2. Thank you. That is a very useful statement, which sets the scene very well. Can I put it to you right away that the previous Secretary of State for Social Security was quite keen that we, as a Committee, get a chance to have a full-blown pre-legislative scrutiny of the legislation, and I think everyone accepts that the importance of some of these reforms comes, actually, in the details. It is the regulations that can cause the heartache. Why is it that we have not been able, as a Committee, to have access to that? I certainly do not blame your officials; I know Mr Street, in particular, has been very helpful in mounting the operation for this two- or three-day hearing, and we are very grateful for that, but why did the Government change its mind in terms of the earlier offer of a full-blown pre-legislative scrutiny for the Committee?
  (Baroness Hollis of Heigham) I think the reason that you have not seen it is for exactly the same reason that I have not seen it—that the proposed Bill has not been finally drafted yet.

  3. You have not seen the draft primary legislation?
  (Baroness Hollis of Heigham) No.

  4. You are dealing with the same White Paper, the same level of detail that we are?
  (Baroness Hollis of Heigham) Yes. Clearly, obviously, there are, within departments, a follow-up paper about the sort of detail that will probably go into the regulation, but the reason that we are not able to offer you the scrutiny that Harriet Harman suggested was simply that the Bill is not ready, and the reason for that is—as you probably know—there is a significant shortage of Parliamentary draftsmen and a significant backlog in some of their work. I do not think the DSS has been particularly penalised in this, I think this is across Government, and it may be that the new Government has had a heavier legislative load, or it may be a loss of skilled draughtsmen—it takes many years to train them—but that is the source of the problem, I understand.

  5. We are led to believe, from what we read in newspapers, that the Prime Minister's press spokesman has, a few days ago, let it be known that there is legislation in this year's Queen's Speech. If that is true, and you have not seen the final legislation, the worry that I would have is that we are going to go through the same kind of problems as we did with grabbing at the last reform in 1991, and implementing it in a way that is not properly considered. Do you think that is a problem?
  (Baroness Hollis of Heigham) I think, myself, that given that the proposed legislation will be so very closely based on the White Paper which we are discussing today and tomorrow and Thursday, I would have hoped that what we are doing over these next three days will have been a reasonably good proxy for a scrutiny of the proposed Bill. I think the more detailed scrutiny of the issues is, of course, a matter for the regulations, because they are the ones that do what I would call the "nitty-gritty", and that is where, I suspect, the legislation will ultimately stand or fall.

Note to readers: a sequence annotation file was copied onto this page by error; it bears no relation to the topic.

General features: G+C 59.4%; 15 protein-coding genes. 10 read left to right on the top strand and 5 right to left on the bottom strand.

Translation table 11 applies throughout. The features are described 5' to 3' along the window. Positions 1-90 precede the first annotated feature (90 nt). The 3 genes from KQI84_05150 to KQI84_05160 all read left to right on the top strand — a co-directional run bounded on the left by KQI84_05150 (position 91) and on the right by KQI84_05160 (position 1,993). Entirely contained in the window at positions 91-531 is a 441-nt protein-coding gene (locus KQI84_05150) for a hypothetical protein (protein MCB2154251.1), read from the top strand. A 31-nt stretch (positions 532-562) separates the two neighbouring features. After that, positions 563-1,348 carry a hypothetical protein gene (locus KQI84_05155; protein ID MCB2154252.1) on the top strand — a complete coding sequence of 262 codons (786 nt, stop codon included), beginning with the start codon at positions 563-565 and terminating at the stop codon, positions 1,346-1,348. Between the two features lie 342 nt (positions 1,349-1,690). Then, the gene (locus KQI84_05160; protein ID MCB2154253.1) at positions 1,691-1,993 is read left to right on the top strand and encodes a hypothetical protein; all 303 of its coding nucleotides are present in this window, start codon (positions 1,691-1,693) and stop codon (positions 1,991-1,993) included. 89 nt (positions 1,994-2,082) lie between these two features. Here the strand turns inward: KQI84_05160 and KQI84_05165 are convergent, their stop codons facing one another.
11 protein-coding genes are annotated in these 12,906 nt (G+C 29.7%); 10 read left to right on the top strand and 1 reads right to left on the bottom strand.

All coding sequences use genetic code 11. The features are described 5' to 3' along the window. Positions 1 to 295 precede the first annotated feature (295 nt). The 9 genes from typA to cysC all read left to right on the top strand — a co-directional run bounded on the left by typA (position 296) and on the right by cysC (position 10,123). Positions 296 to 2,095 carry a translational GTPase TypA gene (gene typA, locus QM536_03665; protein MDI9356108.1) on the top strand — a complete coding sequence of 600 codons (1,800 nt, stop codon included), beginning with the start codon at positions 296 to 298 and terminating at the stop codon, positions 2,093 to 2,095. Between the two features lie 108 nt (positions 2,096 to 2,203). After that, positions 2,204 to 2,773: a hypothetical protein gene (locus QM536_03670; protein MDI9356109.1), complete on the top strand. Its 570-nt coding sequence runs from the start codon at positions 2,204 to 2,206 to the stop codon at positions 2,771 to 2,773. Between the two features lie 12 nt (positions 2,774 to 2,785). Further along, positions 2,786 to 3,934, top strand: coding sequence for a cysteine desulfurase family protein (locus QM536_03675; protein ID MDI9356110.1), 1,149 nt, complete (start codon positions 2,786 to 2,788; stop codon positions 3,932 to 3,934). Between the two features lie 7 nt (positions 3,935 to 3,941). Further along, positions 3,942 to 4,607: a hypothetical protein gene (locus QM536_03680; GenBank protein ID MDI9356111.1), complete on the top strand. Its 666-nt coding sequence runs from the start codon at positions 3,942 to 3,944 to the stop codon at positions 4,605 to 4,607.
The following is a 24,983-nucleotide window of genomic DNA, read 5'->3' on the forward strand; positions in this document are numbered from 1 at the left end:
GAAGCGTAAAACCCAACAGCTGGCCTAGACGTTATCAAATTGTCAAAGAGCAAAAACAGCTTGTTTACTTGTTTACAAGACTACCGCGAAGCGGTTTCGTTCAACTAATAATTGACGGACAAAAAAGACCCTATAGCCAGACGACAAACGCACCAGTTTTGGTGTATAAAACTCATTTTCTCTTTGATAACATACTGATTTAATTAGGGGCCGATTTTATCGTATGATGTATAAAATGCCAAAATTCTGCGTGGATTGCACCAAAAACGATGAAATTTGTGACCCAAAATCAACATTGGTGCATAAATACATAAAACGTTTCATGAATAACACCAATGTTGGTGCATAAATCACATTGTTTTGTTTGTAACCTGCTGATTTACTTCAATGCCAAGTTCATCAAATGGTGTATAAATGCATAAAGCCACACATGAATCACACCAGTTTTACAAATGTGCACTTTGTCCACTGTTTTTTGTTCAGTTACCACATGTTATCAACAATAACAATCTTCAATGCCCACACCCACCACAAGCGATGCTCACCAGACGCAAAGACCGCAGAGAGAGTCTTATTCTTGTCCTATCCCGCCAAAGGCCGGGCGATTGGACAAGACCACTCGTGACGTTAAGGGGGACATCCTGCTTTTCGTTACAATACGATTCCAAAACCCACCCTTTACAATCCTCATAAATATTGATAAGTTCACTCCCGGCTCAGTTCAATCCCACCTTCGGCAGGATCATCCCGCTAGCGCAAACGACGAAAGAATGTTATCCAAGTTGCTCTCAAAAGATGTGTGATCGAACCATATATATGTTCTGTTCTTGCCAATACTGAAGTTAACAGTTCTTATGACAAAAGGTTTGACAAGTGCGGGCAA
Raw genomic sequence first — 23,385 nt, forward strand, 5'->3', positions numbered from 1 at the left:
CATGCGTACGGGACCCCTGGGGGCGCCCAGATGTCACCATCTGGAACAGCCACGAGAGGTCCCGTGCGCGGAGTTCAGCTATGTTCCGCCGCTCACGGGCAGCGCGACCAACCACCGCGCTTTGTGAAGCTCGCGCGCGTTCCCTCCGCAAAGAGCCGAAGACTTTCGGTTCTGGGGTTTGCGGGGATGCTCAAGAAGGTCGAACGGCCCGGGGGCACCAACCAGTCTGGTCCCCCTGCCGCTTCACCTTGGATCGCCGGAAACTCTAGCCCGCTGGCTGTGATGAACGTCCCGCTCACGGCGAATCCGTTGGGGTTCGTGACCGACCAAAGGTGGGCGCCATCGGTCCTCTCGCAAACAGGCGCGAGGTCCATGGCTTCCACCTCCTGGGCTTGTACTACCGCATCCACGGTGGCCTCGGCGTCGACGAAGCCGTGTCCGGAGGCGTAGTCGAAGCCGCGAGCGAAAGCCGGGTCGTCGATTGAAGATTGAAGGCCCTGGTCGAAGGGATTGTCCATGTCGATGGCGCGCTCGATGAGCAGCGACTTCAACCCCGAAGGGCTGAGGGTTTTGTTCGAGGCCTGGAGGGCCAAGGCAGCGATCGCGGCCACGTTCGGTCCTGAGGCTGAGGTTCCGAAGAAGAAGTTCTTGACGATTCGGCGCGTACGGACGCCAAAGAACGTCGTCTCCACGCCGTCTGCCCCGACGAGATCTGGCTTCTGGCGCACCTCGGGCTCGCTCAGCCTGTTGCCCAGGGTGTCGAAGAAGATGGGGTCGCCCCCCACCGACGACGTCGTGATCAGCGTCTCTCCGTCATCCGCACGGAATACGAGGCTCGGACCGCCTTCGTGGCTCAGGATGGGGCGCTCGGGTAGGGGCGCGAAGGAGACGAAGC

6. Who scrutinises the regulations? As you know, Parliament has got a very, very limited amount of power to vary or amend secondary legislation. So you are asking the Committee to take the regulations, more or less, on trust.
  (Baroness Hollis of Heigham) I think it is the case for social security legislation, actually, that the detail and the nitty-gritty is in the regulations, primarily because if you are dealing with figures you would not want to put figures in primary legislation which you cannot inflation-proof without having to go back and change primary legislation. So it is custom and practice within the DSS (and I stand to be corrected but I believe there are something like 3,000 or so statutory instruments a year that come through the DSS), simply because its legislation is heavily "shaped", if you like, by a financial approach which needs to be easily updated by regulations. So I think that is not unusual for the DSS.

  7. A final question from me: you give us an assurance that in ten years' time you will not be seen on television programmes about the CSA, in soft focus beside a potted plant, saying "This was all the Treasury's fault and nothing to do with me"?
  (Baroness Hollis of Heigham) Let me put it this way: if Parliament does its job in scrutinising and we do our job in listening to what Parliament says, and if we can command the same sort of consensual support and constructive criticism through the Parliamentary system that we have had so far in the consultation exercise—with the help, indeed, of some of the people around the table—then I think this is the best chance we have of getting money to children and lifting them out of poverty.

  Chairman: Some might say it is the last chance the CSA has. Chris Pond?

Mr Pond

  8. I hope very much that the Bill will be based on the White Paper. I think it is a very good White Paper and a tribute to you and your team in the way that it has been put together. In the forward to that document the Prime Minister reminds us of his target of eliminating child poverty within 20 years. Do you believe that the proposals in this White Paper will make a significant contribution towards achieving that target?